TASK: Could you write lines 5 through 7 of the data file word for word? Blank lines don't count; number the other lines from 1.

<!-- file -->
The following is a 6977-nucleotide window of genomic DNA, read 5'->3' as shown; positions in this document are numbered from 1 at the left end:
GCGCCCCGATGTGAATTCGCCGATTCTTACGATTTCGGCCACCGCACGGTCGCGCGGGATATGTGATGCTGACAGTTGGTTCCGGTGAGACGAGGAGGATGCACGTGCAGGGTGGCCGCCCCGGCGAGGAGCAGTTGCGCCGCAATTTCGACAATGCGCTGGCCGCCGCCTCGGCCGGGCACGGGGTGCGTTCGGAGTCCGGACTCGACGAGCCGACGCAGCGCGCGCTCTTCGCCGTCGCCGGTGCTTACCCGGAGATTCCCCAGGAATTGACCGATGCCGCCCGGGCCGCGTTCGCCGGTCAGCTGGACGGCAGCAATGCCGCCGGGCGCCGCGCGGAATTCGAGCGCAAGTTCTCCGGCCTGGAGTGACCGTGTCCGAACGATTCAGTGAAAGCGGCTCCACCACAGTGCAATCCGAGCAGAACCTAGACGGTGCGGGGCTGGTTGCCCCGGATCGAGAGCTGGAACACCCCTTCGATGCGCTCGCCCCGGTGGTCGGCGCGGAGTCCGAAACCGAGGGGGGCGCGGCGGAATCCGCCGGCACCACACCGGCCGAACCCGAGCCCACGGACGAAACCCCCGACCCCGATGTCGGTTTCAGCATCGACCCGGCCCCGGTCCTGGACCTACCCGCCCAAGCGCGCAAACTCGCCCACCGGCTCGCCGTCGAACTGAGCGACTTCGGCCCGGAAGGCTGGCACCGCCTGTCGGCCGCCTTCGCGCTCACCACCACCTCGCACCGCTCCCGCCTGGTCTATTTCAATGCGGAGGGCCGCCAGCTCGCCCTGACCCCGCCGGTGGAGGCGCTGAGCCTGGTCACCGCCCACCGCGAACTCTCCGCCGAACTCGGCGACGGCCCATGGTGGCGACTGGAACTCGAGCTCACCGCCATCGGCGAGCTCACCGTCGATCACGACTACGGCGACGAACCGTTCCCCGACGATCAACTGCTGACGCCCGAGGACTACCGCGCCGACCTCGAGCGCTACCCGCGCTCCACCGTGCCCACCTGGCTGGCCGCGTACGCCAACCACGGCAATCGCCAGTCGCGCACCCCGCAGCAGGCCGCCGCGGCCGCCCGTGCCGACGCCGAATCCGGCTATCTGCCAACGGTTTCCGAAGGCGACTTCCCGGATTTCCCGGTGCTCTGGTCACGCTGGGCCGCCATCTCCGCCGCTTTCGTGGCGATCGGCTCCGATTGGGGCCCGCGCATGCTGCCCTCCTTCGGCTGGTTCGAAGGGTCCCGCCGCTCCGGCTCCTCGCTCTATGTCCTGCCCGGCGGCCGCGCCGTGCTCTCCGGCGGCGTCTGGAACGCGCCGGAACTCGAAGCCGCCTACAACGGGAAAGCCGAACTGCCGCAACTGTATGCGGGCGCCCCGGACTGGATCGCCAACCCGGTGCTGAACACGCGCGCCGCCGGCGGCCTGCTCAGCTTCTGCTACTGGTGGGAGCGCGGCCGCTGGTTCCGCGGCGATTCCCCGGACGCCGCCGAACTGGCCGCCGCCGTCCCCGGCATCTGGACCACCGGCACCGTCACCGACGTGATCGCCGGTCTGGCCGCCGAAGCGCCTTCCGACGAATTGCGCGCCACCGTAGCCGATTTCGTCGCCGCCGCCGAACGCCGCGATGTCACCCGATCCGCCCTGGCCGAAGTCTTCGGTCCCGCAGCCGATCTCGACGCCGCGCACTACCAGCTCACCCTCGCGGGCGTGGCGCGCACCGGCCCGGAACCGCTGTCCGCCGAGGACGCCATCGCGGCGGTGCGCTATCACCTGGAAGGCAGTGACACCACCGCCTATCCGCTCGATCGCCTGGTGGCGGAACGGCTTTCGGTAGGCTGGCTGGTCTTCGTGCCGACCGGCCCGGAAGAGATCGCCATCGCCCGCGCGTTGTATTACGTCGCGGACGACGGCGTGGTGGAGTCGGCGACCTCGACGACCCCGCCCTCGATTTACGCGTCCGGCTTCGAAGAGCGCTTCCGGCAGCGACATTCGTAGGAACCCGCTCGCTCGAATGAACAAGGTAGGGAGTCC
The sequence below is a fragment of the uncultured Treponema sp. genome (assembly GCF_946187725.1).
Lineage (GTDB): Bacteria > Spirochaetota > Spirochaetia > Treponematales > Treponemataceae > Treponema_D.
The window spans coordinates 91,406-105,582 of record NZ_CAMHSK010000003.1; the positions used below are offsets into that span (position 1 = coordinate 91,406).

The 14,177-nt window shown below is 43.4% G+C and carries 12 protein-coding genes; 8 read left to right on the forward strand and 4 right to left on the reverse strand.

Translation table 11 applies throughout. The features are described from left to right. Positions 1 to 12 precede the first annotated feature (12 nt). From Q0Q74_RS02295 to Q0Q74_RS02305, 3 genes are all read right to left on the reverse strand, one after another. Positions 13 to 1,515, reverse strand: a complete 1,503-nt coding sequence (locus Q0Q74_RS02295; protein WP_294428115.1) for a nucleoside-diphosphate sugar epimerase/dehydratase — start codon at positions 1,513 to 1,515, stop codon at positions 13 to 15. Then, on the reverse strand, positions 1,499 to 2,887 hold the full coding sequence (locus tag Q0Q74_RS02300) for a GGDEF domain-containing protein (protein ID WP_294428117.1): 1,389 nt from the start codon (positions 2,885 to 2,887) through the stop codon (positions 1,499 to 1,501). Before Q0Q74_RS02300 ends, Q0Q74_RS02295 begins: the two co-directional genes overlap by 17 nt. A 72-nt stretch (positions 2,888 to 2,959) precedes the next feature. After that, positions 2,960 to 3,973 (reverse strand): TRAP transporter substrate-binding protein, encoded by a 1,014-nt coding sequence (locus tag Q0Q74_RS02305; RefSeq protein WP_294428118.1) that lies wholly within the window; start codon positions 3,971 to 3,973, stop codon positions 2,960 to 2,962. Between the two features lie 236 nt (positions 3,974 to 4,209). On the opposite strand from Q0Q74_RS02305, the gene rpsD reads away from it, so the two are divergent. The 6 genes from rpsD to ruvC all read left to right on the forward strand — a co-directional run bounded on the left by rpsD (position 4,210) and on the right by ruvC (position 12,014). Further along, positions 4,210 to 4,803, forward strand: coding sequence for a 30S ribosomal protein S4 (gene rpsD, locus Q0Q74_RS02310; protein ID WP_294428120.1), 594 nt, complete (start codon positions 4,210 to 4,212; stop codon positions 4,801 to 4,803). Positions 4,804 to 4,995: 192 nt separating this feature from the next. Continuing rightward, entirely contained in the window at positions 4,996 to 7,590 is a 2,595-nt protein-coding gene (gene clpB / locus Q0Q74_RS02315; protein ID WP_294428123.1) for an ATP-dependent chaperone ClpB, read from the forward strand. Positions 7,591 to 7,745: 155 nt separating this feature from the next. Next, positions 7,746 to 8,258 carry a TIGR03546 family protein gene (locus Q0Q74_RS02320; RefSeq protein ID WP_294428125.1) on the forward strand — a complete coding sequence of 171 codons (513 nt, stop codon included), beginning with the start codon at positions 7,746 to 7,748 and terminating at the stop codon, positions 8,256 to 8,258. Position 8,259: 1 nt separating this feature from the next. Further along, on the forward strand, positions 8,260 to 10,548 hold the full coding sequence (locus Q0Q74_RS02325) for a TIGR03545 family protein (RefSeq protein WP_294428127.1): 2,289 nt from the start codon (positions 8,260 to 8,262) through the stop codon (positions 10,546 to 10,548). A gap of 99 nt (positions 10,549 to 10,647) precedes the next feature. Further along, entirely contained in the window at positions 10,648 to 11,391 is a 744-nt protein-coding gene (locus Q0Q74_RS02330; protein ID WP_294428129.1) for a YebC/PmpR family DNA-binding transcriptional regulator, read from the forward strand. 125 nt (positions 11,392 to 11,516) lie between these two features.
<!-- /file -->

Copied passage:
The window spans coordinates 91,406-105,582 of record NZ_CAMHSK010000003.1; the positions used below are offsets into that span (position 1 = coordinate 91,406).

The 14,177-nt window shown below is 43.4% G+C and carries 12 protein-coding genes; 8 read left to right on the forward strand and 4 right to left on the reverse strand.

Translation table 11 applies throughout. The features are described from left to right. Positions 1 to 12 precede the first annotated feature (12 nt). From Q0Q74_RS02295 to Q0Q74_RS02305, 3 genes are all read right to left on the reverse strand, one after another. Positions 13 to 1,515, reverse strand: a complete 1,503-nt coding sequence (locus Q0Q74_RS02295; protein WP_294428115.1) for a nucleoside-diphosphate sugar epimerase/dehydratase — start codon at positions 1,513 to 1,515, stop codon at positions 13 to 15. Then, on the reverse strand, positions 1,499 to 2,887 hold the full coding sequence (locus tag Q0Q74_RS02300) for a GGDEF domain-containing protein (protein ID WP_294428117.1): 1,389 nt from the start codon (positions 2,885 to 2,887) through the stop codon (positions 1,499 to 1,501). Before Q0Q74_RS02300 ends, Q0Q74_RS02295 begins: the two co-directional genes overlap by 17 nt. A 72-nt stretch (positions 2,888 to 2,959) precedes the next feature. After that, positions 2,960 to 3,973 (reverse strand): TRAP transporter substrate-binding protein, encoded by a 1,014-nt coding sequence (locus tag Q0Q74_RS02305; RefSeq protein WP_294428118.1) that lies wholly within the window; start codon positions 3,971 to 3,973, stop codon positions 2,960 to 2,962. Between the two features lie 236 nt (positions 3,974 to 4,209). On the opposite strand from Q0Q74_RS02305, the gene rpsD reads away from it, so the two are divergent. The 6 genes from rpsD to ruvC all read left to right on the forward strand — a co-directional run bounded on the left by rpsD (position 4,210) and on the right by ruvC (position 12,014). Further along, positions 4,210 to 4,803, forward strand: coding sequence for a 30S ribosomal protein S4 (gene rpsD, locus Q0Q74_RS02310; protein ID WP_294428120.1), 594 nt, complete (start codon positions 4,210 to 4,212; stop codon positions 4,801 to 4,803). Positions 4,804 to 4,995: 192 nt separating this feature from the next. Continuing rightward, entirely contained in the window at positions 4,996 to 7,590 is a 2,595-nt protein-coding gene (gene clpB / locus Q0Q74_RS02315; protein ID WP_294428123.1) for an ATP-dependent chaperone ClpB, read from the forward strand. Positions 7,591 to 7,745: 155 nt separating this feature from the next. Next, positions 7,746 to 8,258 carry a TIGR03546 family protein gene (locus Q0Q74_RS02320; RefSeq protein ID WP_294428125.1) on the forward strand — a complete coding sequence of 171 codons (513 nt, stop codon included), beginning with the start codon at positions 7,746 to 7,748 and terminating at the stop codon, positions 8,256 to 8,258. Position 8,259: 1 nt separating this feature from the next. Further along, on the forward strand, positions 8,260 to 10,548 hold the full coding sequence (locus Q0Q74_RS02325) for a TIGR03545 family protein (RefSeq protein WP_294428127.1): 2,289 nt from the start codon (positions 8,260 to 8,262) through the stop codon (positions 10,546 to 10,548). A gap of 99 nt (positions 10,549 to 10,647) precedes the next feature. Further along, entirely contained in the window at positions 10,648 to 11,391 is a 744-nt protein-coding gene (locus Q0Q74_RS02330; protein ID WP_294428129.1) for a YebC/PmpR family DNA-binding transcriptional regulator, read from the forward strand. 125 nt (positions 11,392 to 11,516) lie between these two features.